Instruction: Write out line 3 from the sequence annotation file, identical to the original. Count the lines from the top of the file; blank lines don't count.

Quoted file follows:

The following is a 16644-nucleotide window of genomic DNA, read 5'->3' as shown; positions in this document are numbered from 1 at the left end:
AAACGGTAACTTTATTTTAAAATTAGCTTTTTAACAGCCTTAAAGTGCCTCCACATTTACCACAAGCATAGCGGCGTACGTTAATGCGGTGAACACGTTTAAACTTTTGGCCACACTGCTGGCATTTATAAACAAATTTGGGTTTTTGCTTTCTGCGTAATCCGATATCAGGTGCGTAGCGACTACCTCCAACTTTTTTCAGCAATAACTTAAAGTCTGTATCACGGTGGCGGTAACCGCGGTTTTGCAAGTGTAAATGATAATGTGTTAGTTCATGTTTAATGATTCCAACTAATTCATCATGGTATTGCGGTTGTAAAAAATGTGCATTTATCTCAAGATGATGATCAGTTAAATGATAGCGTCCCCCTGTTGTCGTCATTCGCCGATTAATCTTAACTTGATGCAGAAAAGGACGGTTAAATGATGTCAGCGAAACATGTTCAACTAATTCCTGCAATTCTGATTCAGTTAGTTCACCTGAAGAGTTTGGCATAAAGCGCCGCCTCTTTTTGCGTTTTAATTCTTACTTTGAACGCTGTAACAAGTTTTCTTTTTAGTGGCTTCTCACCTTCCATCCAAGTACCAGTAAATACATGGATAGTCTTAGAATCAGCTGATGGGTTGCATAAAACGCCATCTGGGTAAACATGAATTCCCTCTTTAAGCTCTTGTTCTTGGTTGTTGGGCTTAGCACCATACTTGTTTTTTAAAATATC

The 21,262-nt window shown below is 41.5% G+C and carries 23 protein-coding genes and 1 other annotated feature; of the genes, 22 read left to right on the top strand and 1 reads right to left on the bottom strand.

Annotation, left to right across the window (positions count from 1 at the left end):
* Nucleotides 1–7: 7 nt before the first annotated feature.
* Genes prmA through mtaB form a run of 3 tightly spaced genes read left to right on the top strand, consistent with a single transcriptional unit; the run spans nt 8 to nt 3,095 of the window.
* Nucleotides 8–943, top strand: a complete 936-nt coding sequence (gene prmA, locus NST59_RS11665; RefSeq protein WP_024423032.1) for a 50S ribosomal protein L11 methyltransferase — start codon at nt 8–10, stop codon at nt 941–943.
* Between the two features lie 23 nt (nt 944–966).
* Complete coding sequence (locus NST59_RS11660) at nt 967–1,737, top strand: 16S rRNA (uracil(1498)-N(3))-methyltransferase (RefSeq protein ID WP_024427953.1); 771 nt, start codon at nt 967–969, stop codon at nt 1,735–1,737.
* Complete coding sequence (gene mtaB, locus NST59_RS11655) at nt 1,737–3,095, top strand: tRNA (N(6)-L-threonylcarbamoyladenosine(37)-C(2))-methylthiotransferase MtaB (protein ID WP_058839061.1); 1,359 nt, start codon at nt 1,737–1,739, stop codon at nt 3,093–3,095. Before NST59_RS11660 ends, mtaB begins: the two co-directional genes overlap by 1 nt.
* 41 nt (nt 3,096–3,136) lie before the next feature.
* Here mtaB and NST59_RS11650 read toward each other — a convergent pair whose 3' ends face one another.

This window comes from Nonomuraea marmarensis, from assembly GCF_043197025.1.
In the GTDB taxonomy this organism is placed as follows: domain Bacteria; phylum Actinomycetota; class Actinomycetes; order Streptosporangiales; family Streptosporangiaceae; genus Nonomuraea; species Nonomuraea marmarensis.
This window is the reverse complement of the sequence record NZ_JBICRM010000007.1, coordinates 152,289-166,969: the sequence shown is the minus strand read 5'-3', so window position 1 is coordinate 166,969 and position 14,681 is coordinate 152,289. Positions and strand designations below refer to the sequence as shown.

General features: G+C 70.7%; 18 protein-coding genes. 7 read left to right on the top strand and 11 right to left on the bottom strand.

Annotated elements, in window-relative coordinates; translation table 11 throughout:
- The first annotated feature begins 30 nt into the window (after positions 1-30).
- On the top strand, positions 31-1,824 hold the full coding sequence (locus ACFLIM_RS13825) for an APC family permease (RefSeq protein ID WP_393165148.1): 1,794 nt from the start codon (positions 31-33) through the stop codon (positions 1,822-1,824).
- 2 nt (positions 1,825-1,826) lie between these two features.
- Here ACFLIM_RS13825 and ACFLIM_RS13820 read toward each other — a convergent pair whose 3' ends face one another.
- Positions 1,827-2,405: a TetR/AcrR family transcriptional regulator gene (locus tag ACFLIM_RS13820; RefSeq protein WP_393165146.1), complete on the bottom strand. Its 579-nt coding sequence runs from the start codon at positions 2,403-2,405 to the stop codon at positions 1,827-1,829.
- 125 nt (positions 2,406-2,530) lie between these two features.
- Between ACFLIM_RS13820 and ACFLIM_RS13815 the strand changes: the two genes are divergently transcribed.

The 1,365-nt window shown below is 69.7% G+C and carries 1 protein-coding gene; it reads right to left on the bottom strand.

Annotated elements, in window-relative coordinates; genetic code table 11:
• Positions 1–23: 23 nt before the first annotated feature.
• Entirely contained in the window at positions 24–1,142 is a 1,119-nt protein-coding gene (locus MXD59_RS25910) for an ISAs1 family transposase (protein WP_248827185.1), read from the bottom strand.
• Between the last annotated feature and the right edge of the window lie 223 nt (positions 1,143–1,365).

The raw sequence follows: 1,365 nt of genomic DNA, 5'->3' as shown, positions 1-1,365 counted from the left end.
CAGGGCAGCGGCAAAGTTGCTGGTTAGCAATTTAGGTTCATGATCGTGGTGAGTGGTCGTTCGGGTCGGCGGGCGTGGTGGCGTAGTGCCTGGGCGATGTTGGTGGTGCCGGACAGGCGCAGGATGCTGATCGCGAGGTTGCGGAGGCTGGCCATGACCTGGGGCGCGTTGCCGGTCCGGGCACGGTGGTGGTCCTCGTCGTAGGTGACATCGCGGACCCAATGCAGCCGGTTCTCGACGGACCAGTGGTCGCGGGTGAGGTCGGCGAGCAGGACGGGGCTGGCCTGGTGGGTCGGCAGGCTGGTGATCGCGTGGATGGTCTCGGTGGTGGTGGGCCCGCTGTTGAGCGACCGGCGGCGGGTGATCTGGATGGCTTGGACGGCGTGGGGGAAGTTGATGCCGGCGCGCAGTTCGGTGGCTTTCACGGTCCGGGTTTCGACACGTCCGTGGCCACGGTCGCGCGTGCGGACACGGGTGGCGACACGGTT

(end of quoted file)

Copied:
The 21,262-nt window shown below is 41.5% G+C and carries 23 protein-coding genes and 1 other annotated feature; of the genes, 22 read left to right on the top strand and 1 reads right to left on the bottom strand.